Senator IAN MACDONALD: Can you tell us approximately how many paid employees you have and in what capacity.

Mr Bobbert : Approximately 25. Of those we have ground staff, four home-care workers, four managers and two part time staff, at two and three days per week. Everybody else is a manager. There are two coordinators and two part time home-care workers, and the rest are full time.

Senator IAN MACDONALD: What do the full timers do? Are they registered nurses?

Miss Fischer : They are home-care workers as well.

Senator IAN MACDONALD: Do you have a facility for inpatients?

Miss Fischer : No. It is in the community.

Mr Bobbert : We are not residential.

Senator IAN MACDONALD: Are your care workers technically qualified or are they just good people?

Miss Fischer : They are all technically qualified.

Senator IAN MACDONALD: Are all or most of them Indigenous people?

Miss Fischer : Of our entire workforce we have three non-Indigenous staff.

Senator IAN MACDONALD: It is good to hear that you are keeping them and that there is not a big turnover. We have heard evidence that in other areas there is a big turnover. A lot of the evidence is that these homes that are community run or not-for-profit simply cannot compete in wages with Queensland Health. Do you have comparisons made? I heard you say that your staff do not leave because they like the job, but do they often comment about their parity with what similar workers in Queensland Health get?

Miss Fischer : For some of them, yes—for the ones that have worked in other places that are not NFPs. We like to give our staff moments where we do debriefing and self-care, so management are acutely aware that it is a tough industry. There is a lot of grief and loss involved. They work out in 36 and 37 degree heat and a lot of our elders cannot afford air conditioning because they cannot afford the power. We have our heat policy and we tell the staff to make sure they are taking appropriate rest breaks in between clients so they can remain hydrated and all of those things. We do not offer the same wages compared to Queensland Health, but what we offer in culture—and when I say culture I mean our working culture—is far and above.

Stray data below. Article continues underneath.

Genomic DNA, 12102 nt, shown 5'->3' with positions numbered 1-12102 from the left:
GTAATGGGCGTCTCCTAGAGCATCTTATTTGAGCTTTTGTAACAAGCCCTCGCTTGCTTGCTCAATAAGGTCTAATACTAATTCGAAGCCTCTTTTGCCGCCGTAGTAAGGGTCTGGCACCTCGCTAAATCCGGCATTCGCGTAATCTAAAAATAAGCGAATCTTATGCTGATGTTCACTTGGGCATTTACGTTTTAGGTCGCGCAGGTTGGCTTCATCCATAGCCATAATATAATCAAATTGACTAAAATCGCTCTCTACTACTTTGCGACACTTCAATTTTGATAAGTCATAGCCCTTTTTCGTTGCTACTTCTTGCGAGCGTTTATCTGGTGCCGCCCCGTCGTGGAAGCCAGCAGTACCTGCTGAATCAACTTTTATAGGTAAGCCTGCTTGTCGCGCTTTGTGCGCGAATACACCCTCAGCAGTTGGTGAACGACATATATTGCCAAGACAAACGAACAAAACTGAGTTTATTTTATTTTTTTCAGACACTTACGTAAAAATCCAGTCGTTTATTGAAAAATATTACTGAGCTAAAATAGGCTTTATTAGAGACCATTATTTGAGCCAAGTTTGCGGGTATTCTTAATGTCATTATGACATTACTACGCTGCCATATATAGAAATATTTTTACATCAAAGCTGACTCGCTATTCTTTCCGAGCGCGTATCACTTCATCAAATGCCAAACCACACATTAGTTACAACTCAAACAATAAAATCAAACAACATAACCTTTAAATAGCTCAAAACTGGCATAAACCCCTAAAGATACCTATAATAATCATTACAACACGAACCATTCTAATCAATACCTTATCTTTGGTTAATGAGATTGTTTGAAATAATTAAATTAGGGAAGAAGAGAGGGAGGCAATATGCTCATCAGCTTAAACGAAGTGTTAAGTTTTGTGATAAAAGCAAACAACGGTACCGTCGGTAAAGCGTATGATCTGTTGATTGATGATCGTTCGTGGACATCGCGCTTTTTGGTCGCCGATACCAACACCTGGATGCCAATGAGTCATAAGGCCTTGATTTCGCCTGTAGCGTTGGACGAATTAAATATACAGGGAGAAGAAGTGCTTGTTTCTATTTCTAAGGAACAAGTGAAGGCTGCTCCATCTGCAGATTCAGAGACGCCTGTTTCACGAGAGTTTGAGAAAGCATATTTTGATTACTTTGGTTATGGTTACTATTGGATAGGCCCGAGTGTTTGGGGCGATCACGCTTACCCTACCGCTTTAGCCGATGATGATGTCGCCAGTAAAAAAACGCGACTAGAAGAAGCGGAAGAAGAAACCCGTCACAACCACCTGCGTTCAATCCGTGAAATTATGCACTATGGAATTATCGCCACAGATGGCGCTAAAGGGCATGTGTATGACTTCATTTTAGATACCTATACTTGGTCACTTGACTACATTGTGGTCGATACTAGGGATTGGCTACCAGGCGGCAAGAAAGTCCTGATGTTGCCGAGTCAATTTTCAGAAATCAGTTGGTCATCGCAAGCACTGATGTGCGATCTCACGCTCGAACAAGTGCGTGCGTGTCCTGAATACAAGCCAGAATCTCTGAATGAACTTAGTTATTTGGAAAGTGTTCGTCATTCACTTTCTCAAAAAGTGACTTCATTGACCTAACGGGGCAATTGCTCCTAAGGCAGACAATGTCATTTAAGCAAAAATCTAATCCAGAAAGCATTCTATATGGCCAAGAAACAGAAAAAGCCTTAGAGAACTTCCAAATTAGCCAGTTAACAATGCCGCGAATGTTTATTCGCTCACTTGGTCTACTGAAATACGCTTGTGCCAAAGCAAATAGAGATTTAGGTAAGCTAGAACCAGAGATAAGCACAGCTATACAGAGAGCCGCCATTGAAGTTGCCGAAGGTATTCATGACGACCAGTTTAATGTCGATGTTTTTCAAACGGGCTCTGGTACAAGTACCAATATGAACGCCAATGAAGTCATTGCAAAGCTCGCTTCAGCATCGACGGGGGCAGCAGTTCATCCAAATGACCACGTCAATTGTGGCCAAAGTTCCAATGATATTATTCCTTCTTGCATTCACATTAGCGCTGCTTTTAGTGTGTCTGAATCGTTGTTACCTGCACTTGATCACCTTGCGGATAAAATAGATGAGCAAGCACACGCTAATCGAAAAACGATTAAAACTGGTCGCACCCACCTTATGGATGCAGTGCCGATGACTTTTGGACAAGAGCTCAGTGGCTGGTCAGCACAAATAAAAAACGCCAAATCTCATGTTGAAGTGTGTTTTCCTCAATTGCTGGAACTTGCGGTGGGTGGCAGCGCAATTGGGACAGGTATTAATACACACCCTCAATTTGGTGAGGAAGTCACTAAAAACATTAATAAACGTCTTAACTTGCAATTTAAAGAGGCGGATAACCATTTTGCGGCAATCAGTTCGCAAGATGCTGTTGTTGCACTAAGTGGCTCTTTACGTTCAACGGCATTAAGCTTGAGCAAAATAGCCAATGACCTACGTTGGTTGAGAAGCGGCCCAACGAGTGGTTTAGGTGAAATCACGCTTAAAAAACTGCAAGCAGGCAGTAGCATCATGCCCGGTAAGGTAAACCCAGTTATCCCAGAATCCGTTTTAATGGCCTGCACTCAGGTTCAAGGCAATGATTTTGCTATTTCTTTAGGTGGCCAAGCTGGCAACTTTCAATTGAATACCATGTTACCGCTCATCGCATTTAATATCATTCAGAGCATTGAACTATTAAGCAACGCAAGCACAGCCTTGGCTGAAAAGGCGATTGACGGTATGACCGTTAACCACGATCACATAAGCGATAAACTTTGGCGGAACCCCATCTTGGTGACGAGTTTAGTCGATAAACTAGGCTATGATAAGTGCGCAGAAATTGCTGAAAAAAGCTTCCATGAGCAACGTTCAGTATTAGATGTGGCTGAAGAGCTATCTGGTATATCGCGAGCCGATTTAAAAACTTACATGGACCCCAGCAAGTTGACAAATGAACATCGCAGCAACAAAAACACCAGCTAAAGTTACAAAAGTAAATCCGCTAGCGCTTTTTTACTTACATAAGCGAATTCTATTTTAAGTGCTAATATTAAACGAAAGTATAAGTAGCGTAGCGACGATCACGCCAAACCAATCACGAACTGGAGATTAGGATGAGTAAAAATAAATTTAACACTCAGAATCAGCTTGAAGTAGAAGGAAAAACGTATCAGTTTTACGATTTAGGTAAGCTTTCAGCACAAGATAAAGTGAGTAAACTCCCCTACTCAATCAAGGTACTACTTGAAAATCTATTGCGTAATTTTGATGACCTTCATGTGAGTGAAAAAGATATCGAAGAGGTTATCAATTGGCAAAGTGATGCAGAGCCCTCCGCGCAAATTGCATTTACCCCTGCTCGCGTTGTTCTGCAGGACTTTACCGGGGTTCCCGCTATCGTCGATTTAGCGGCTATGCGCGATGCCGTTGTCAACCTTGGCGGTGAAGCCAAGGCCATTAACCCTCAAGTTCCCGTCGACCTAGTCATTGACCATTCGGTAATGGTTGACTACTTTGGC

Senator IAN MACDONALD: What area do you cover?

Miss Fischer : All of Townsville and down in Bowen.

Senator IAN MACDONALD: What about Ayr and Home Hill?

Miss Fischer : We do not do Ayr and Home Hill, just Bowen and Townsville.

Senator IAN MACDONALD: Do you do Palm Island?—We are hearing from them next.

CHAIR: We have them next.

Senator IAN MACDONALD: Are you funded by the state and federal governments?

Miss Fischer : State and federal.

Senator IAN MACDONALD: Do you have a solution for any of the issues you see? You mentioned that wages and salaries would help retain and encourage your existing staff, but do you have any other suggestions or any solutions that might help this committee in its recommendations?

Miss Fischer : Come and sit under a palm tree and speak to our elders, so that they can direct the government on what can be done for them.

Senator IAN MACDONALD: That is important, but this inquiry is more about the aged-care workforce and what we can do.

Miss Fischer : I would say the same for the staff. Management do their best to represent their staff, but if you want the truth you need to go to the ground staff, because there are things they do not release to their managers, and we see that even in our training. Things come up in training that management were not even aware of because the staff do not want to upset management or make it seem that it is a bad place. It is not a bad place, but it is that little issue. It is a broad spectrum—just providing appropriate funding, especially for the littler services so that they can continue to—

Senator IAN MACDONALD: What do you mean by 'the littler services'?

Miss Fischer : The smaller not-for-profits and the smaller family- or community-run organisations, not just the larger corporations.